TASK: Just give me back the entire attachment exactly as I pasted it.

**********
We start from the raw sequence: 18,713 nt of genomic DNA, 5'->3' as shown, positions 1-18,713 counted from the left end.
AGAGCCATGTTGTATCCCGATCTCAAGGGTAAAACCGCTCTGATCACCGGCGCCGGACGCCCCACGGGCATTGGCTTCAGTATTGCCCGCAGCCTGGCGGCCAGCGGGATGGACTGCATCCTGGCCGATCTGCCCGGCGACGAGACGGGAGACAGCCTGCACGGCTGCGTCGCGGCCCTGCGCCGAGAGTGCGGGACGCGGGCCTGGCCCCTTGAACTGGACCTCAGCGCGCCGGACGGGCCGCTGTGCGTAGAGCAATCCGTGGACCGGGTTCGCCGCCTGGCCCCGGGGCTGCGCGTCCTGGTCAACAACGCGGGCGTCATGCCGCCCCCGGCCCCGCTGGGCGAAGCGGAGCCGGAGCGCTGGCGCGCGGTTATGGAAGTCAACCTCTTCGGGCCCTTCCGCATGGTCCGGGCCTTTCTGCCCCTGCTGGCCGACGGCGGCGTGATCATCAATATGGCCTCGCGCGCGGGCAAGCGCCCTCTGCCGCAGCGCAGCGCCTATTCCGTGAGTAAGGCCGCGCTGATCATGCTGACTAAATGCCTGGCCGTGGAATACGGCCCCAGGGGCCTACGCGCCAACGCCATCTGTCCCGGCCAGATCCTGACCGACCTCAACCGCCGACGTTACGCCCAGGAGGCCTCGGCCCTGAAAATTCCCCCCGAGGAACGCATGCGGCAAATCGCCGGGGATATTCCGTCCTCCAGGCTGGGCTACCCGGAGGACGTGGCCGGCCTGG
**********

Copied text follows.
We start from the raw sequence: 18,713 nt of genomic DNA, 5'->3' as shown, positions 1-18,713 counted from the left end.
AGAGCCATGTTGTATCCCGATCTCAAGGGTAAAACCGCTCTGATCACCGGCGCCGGACGCCCCACGGGCATTGGCTTCAGTATTGCCCGCAGCCTGGCGGCCAGCGGGATGGACTGCATCCTGGCCGATCTGCCCGGCGACGAGACGGGAGACAGCCTGCACGGCTGCGTCGCGGCCCTGCGCCGAGAGTGCGGGACGCGGGCCTGGCCCCTTGAACTGGACCTCAGCGCGCCGGACGGGCCGCTGTGCGTAGAGCAATCCGTGGACCGGGTTCGCCGCCTGGCCCCGGGGCTGCGCGTCCTGGTCAACAACGCGGGCGTCATGCCGCCCCCGGCCCCGCTGGGCGAAGCGGAGCCGGAGCGCTGGCGCGCGGTTATGGAAGTCAACCTCTTCGGGCCCTTCCGCATGGTCCGGGCCTTTCTGCCCCTGCTGGCCGACGGCGGCGTGATCATCAATATGGCCTCGCGCGCGGGCAAGCGCCCTCTGCCGCAGCGCAGCGCCTATTCCGTGAGTAAGGCCGCGCTGATCATGCTGACTAAATGCCTGGCCGTGGAATACGGCCCCAGGGGCCTACGCGCCAACGCCATCTGTCCCGGCCAGATCCTGACCGACCTCAACCGCCGACGTTACGCCCAGGAGGCCTCGGCCCTGAAAATTCCCCCCGAGGAACGCATGCGGCAAATCGCCGGGGATATTCCGTCCTCCAGGCTGGGCTACCCGGAGGACGTGGCCGGCCTGG